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Slate/Andrew Kahn/ Tim Jones

Haunting Graphic Traces African Roots In Latin American

You've got to see it. 

According to Remezcla.com, a March study conducted by the Pew Research Center concluded that U.S. Afro-Latinos were more likely to identify as white than black. However, thanks to graphic information provided by Slate's Andrew Kahn illustrating the slave trade from 1545 to 1860, it depicts the many African slaves headed toward Latin America rather than North America.

The two-minute graphic suggests that millions were sent to Latin America, nearly 25 times the number of slaves that North America received. The graphic also included that the Caribbean and Brazil also trump the United States in terms of the number of slaves absorbed during the Trans-Atlantic trade. According to the article, only 388, 747 were sent to North America.

"In fact, while the United States is usually the focus of the American slave trade, less than 4 percent of the 10 million slaves that reached the Western Hemisphere wound up there – Latin America received 25 times the number of slaves that the United States did," wrote the site of its data.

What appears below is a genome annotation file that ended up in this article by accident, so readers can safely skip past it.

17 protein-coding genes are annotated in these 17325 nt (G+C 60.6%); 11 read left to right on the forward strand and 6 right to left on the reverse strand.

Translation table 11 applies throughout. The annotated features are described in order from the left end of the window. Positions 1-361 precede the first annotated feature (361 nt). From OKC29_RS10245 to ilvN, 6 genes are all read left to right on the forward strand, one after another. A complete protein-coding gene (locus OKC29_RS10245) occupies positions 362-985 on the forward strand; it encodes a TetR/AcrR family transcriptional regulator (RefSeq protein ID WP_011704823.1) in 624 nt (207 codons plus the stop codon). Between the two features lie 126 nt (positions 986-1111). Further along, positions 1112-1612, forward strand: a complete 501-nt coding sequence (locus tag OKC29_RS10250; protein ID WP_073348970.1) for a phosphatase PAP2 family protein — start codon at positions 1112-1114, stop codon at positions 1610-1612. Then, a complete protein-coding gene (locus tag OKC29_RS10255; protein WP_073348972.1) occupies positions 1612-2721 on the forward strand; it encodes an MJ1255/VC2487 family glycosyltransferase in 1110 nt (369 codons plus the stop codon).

Check out the animated graphic here.

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Members of the public gather outside the funeral for Lesandro Guzman-Feliz on June 27, 2018 in New York. - Lesandro Guzman-Feliz, 15, was stabbed to death outside a Bronx bodega in an apparent case of mistaken identity.
DON EMMERT/AFP/Getty Images

Five Gang Members Sentenced To Life In Prison For The Murder Of Lesandro 'Junior' Guzman-Feliz

Five members of the Trinitarios gang were given life sentences for their role in the tragic death of Lesandro “Junior” Guzman-Feliz.

According to WABC, Antonio Rodriguez Hernandez Santiago, 25, Jose Muniz, 23, and Elvin Garcia, 25, were all sentenced to 25 years to life. Because of his age, Manuel Rivera, 19, was sentenced to 23 years to life. The group of men was the first batch to be tried in the slaying of the 15-year-old, who died on June 2018. Earlier this summer they were found them guilty of first-degree murder, second-degree murder, conspiracy and second-degree gang assault.

Jonaiki Martinez Estrella, 25, was also sentenced to life in prison without parole. He was the suspect who stabbed Junior in the neck, as seen in the harrowing surveillance footage from a nearby bodega.

“Certain words come to mind when I think about your involvement,” Judge Robert Neary told Martinez Estrella. “Senseless is one of these words. Savage is another word. But the one that often come to my mind is cowardly.”